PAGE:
When Should Labs Become ‘Patient-centric?’

When Should Labs Become ‘Patient-centric?’

AS THE AMERICAN HEALTHCARE SYSTEM MOVES FORWARD with its transformation, several trends make it advisable that clinical labs and pathology groups consider the importance of becoming “patient-centric.”

First, patients are being incentivized to become price shoppers and select their providers—including laboratories—on the basis of price and quality.

Second, more patients have insurance with high deductibles and substantial out-of-pocket requirements. This means that all providers—including laboratories—must be able to collect this money directly from the patient.

Third, in an integrated care environment, like an accountable care organization, every provider—including laboratories—must be able to identify and track individual patients as they receive healthcare services at various sites.

The three trends listed above are just for starters. My point is that our healthcare system is in the midst of a transition that makes it essential that a provider can accurately identify an individual patient, then deliver personalized care services that are tailored expressly to the needs of that patient. Accurate patient identification in real time is also essential if the provider is to collect payment from the patient at the time of service.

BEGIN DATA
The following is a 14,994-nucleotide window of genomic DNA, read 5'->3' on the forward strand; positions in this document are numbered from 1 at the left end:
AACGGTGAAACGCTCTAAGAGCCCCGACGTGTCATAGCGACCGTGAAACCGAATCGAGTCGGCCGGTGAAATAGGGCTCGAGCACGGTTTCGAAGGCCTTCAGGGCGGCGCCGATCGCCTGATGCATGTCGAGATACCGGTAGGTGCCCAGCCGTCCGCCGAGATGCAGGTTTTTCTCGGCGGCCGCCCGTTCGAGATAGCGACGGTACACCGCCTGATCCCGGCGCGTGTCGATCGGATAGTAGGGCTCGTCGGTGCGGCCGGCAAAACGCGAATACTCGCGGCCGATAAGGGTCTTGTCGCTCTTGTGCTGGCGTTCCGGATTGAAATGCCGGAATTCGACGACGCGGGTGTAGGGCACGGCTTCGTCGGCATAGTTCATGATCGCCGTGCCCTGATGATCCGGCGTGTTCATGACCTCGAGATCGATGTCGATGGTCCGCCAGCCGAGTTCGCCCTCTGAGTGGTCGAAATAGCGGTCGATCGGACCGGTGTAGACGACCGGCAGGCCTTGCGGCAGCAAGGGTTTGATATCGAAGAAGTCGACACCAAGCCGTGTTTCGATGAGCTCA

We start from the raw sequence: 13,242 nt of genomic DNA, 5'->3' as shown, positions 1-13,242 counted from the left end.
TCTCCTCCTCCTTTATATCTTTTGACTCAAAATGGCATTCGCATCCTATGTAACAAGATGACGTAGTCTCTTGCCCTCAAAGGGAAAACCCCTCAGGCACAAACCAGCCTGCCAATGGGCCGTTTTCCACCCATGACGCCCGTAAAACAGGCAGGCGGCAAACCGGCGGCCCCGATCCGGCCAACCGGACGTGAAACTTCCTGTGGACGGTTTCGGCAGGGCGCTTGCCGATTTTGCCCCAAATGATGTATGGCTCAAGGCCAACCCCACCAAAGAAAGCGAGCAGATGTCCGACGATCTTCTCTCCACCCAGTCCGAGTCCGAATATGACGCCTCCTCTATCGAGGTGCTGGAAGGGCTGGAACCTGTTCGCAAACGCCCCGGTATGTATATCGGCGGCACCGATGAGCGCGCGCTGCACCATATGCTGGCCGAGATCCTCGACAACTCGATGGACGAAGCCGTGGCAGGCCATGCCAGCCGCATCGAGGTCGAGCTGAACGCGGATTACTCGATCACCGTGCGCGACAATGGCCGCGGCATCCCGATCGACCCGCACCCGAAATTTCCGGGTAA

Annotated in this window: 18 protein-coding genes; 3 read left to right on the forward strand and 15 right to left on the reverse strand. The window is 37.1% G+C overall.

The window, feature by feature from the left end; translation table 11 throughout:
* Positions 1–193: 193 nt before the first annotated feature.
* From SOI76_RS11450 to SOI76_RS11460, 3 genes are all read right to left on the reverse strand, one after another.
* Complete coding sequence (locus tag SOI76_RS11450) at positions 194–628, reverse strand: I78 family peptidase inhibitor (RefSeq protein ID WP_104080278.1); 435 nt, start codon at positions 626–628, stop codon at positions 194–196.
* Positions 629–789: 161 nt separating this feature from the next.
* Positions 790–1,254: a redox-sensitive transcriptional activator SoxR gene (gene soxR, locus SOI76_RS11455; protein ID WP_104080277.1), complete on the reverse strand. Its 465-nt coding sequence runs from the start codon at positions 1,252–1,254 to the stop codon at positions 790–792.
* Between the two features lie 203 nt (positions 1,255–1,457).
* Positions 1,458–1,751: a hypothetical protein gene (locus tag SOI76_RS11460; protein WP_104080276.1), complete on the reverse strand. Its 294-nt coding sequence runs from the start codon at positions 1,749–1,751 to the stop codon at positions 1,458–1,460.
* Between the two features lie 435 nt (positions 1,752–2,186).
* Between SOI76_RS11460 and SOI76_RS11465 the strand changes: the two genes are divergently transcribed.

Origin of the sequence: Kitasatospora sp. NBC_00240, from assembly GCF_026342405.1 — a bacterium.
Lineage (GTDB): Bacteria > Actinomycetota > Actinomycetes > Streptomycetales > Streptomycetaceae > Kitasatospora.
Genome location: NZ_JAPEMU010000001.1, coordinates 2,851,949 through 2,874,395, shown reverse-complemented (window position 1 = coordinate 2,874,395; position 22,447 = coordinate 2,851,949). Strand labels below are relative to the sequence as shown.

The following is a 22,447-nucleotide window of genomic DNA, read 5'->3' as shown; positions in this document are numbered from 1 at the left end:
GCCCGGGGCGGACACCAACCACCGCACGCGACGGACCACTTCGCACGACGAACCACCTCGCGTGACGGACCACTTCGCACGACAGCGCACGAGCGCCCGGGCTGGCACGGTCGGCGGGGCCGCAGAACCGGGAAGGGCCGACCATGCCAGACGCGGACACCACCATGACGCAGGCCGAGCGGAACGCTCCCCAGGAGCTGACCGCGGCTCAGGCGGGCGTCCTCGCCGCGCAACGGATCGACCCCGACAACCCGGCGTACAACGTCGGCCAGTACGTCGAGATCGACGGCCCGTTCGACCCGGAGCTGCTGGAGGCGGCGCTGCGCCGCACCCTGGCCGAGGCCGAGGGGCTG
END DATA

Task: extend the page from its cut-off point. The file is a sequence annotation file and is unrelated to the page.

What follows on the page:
To date, only a small number of laboratory organizations have made the substantial investment required to create an enterprise-wide master patient index (EMPI). Even fewer labs have then added the additional informatics capabilities needed to deliver patient-centric services in real time.

Credit should be given to Pathology Associates Medical Laboratories (PAML) in Spokane, Washington, and Sonora Quest Laboratories (SQL) in Phoenix, Arizona. Each lab was among the first in the nation to put both an EMPI and supporting informatics services into place. Today, each lab has millions of patients in their respective EMPIs, along with hundreds of millions of lab test results for these same patients.

We interviewed the CIO of SQL about his lab’s EMPI. You will find it enlightening as to how changes in clinical care are making it essential that a lab not just track requisitions by the ordering physician (a physician-centric service), but also by the individual patient. His insights will help you understand why an EMPI for your own lab makes it easier to deliver more value.

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